Meaning of athwart in English:


Pronunciation /əˈθwɔːt/

See synonyms for athwart on

Translate athwart into Spanish


  • 1From side to side of; across.

    ‘a counter was placed athwart the entrance’
    • ‘I glance in the mirror and find, to my disappointment, that she's still athwart the bike.’
    • ‘The old men pose athwart a water wheel.’
    • ‘While Matsya lay athwart the route from the northern lands to the ports on the western coast, it was not a place of great enterprise.’
    • ‘‘We're so happy this restaurant is here,’ confided another matriarch when I inquired about the twisty little phyllo-pastry purse athwart her salad of Asian pear and gleaming field greens.’
    • ‘The site benefited from centuries of Indian custom in that it lay athwart an old Indian portage between Lakes Pontchartrain and Borgne and the river, the trail that now terminated as Rue de l' Hôpital.’
    • ‘To the south, athwart the mountain's lower slope, was a maze of byways and ramshackle housing for the native population.’
    • ‘Grenada lay athwart vital US sea lanes, thus threatening all transatlantic trade.’
    • ‘The Island of St. Germain, the objective of the action, is a low mound of earth surrounded by swamps and was athwart the division zone of advance.’
    • ‘Appleby, the county town, suffered greatly from Scottish raids, since it was athwart an easy line of advance across Stainmore towards Durham and York.’
    • ‘But to place that tribute athwart the vista of the mall would be the act of a country that no longer understands its own history.’
    • ‘He took his hand off the hilt of his dagger at last, though still his eyes were fixed athwart the city.’
    • ‘The solar flares and the corona of the sun danced athwart the planet's silhouette.’
  • 2In opposition to; counter to.

    ‘these statistics run sharply athwart conventional presumptions’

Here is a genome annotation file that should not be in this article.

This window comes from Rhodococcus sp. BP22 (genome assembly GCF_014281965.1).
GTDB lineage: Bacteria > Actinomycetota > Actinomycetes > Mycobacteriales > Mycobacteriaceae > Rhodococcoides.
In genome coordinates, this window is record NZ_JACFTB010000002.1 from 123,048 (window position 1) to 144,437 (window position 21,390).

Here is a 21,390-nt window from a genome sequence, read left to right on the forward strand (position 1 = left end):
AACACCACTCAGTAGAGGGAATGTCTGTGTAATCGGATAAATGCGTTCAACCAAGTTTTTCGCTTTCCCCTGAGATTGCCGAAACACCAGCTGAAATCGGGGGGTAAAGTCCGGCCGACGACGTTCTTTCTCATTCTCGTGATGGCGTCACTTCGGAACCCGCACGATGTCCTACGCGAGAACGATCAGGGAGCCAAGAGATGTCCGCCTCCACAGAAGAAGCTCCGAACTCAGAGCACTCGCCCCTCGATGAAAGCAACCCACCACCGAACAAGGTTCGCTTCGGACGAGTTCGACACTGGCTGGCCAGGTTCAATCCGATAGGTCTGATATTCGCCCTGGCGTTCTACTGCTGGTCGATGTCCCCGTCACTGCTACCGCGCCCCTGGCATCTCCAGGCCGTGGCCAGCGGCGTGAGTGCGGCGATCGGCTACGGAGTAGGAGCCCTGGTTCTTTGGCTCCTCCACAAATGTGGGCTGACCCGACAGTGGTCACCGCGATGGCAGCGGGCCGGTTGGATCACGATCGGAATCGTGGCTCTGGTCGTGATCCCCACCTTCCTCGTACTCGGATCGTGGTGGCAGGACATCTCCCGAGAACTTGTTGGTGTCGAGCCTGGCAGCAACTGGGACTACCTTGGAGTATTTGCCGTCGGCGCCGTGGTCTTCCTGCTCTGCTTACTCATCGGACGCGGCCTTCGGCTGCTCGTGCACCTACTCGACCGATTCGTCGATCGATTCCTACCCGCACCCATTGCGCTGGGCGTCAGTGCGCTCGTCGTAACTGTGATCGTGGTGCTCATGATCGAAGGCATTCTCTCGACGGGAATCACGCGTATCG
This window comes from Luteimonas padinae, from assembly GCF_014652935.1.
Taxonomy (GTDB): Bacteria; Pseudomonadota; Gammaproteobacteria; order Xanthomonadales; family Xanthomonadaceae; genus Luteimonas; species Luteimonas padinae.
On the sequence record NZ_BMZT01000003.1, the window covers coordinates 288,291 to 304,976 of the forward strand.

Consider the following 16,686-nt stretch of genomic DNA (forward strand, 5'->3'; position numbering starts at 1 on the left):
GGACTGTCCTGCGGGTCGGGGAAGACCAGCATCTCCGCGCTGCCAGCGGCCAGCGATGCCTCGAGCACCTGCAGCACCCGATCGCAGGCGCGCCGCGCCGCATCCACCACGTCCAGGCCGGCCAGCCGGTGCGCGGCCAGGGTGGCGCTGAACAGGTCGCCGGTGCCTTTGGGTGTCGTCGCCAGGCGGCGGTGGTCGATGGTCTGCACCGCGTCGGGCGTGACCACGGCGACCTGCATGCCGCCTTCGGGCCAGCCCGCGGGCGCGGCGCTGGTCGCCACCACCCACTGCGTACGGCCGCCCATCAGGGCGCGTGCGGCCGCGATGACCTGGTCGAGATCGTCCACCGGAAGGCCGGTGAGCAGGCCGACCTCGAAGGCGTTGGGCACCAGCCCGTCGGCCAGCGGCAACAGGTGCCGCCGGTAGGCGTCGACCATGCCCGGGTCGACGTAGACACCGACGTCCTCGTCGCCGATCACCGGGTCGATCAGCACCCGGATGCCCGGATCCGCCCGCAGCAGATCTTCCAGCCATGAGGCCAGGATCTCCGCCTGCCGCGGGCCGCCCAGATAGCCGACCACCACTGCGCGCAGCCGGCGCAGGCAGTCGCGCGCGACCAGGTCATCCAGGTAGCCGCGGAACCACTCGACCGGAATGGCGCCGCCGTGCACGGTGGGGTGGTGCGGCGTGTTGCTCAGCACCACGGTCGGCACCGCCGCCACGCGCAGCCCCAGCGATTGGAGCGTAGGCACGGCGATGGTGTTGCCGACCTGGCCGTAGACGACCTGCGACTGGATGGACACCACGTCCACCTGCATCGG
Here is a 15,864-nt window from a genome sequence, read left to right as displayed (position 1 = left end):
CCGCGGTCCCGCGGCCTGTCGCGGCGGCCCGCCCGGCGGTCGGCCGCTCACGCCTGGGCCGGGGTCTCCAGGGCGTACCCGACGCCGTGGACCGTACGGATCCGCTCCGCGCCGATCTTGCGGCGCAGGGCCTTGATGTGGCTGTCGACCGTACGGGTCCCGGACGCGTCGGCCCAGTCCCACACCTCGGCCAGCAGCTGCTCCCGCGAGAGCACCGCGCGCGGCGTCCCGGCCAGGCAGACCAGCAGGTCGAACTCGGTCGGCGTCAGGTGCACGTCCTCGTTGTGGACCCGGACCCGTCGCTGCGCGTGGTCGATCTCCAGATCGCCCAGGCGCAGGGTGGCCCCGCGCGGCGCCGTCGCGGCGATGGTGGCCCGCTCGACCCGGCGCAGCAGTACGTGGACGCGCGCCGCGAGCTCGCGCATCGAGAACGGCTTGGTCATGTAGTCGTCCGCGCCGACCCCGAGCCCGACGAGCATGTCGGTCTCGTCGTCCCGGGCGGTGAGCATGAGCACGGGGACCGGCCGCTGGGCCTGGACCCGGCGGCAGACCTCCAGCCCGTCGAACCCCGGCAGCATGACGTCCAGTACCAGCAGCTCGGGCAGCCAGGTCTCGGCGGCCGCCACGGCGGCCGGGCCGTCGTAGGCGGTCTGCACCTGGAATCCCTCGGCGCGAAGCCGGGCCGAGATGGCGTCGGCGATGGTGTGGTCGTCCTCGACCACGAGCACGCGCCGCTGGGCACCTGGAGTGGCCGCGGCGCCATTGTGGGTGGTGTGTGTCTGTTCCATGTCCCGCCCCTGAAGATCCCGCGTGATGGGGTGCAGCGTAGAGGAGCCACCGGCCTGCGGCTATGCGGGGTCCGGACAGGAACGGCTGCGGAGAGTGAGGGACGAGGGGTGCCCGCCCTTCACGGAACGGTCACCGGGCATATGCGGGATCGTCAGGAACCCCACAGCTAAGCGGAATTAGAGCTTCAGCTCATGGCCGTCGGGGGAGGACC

• ‘At a time when America's elites said that the United States was in an irreversible decline, and the rest of us should just get used to it, Ronald Reagan stood athwart what was then considered the tide of history and said: ‘No.’’
    • ‘She tells me they're giving an award to the senator because he stands athwart conventional wisdom on many issues.’
    • ‘Unfortunately, without the ‘Language Police’ standing athwart language liberalization, every usage would slip into the dictionary.’
    • ‘Like other empires of the past century, it has chosen to live not prudently, in peace and prosperity, but as a massive military power athwart an angry, resistant globe.’
    • ‘At some points in history, the role of conservatism has been to be reactive and to stand athwart history yelling ‘stop’, Rove says.’
    • ‘Rather, the dominant strain of principled conservatism has stood athwart history yelling, ‘Slow down!’’
    • ‘When it comes to its language, its cinema, and now its music, France has long stood athwart history crying ‘Stop!’’
    • ‘Together they stood athwart any measure that smacked of political centralization.’
    • ‘It pretends to be pro-gay but stands athwart the path to full equality and social acceptance, crying, ‘No, no, don't go there’.’
    • ‘In any case, the belief that memorials should endure, and serve as warning and beacon to successive generations, runs athwart the commitment to a particular segment of the public and its expressive needs.’
    • ‘They can, however, have happier endings once enough people stand athwart the system, and yell stop.’
    • ‘That was part of the necessary pattern, as was that he would stand athwart her when that time arrived.’


  • 1Across from side to side; transversely.

    • ‘one table running athwart was all the room would hold’
    transversely, crossways, sideways, athwart, on the cross
  • 2So as to be perverse or contradictory.

    ‘our words ran athwart and we ended up at cross purposes’
    • ‘Ultimately though, what is more intriguing about this work is the manner in which it runs athwart of some contemporary photography to instead de-emphasize overt expressivity.’
    • ‘As Harry made clear, being different meant neither better nor inferior, but athwart.’


Late Middle English from a-‘on’ + thwart.